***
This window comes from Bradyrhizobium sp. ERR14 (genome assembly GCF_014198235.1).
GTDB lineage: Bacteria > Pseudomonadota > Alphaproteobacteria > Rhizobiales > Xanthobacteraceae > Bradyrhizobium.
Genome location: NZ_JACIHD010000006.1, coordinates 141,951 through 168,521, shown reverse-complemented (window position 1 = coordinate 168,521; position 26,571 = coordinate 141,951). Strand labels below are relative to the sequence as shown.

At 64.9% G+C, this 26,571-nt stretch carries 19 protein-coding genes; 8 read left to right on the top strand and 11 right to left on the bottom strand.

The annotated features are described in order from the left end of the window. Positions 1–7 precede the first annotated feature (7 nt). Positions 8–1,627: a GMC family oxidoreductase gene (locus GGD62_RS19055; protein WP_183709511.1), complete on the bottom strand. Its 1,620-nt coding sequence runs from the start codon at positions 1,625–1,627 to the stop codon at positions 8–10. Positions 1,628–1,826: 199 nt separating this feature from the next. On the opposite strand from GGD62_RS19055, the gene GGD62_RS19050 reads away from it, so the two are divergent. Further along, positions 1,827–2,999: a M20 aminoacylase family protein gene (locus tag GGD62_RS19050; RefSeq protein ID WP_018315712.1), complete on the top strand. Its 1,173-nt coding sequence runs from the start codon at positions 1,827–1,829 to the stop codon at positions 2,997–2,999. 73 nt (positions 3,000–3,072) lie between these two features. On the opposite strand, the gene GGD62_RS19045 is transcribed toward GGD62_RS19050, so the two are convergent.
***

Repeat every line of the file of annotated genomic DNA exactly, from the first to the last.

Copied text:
This window comes from Bradyrhizobium sp. ERR14 (genome assembly GCF_014198235.1).
GTDB lineage: Bacteria > Pseudomonadota > Alphaproteobacteria > Rhizobiales > Xanthobacteraceae > Bradyrhizobium.
Genome location: NZ_JACIHD010000006.1, coordinates 141,951 through 168,521, shown reverse-complemented (window position 1 = coordinate 168,521; position 26,571 = coordinate 141,951). Strand labels below are relative to the sequence as shown.

At 64.9% G+C, this 26,571-nt stretch carries 19 protein-coding genes; 8 read left to right on the top strand and 11 right to left on the bottom strand.

The annotated features are described in order from the left end of the window. Positions 1–7 precede the first annotated feature (7 nt). Positions 8–1,627: a GMC family oxidoreductase gene (locus GGD62_RS19055; protein WP_183709511.1), complete on the bottom strand. Its 1,620-nt coding sequence runs from the start codon at positions 1,625–1,627 to the stop codon at positions 8–10. Positions 1,628–1,826: 199 nt separating this feature from the next. On the opposite strand from GGD62_RS19055, the gene GGD62_RS19050 reads away from it, so the two are divergent. Further along, positions 1,827–2,999: a M20 aminoacylase family protein gene (locus tag GGD62_RS19050; RefSeq protein ID WP_018315712.1), complete on the top strand. Its 1,173-nt coding sequence runs from the start codon at positions 1,827–1,829 to the stop codon at positions 2,997–2,999. 73 nt (positions 3,000–3,072) lie between these two features. On the opposite strand, the gene GGD62_RS19045 is transcribed toward GGD62_RS19050, so the two are convergent.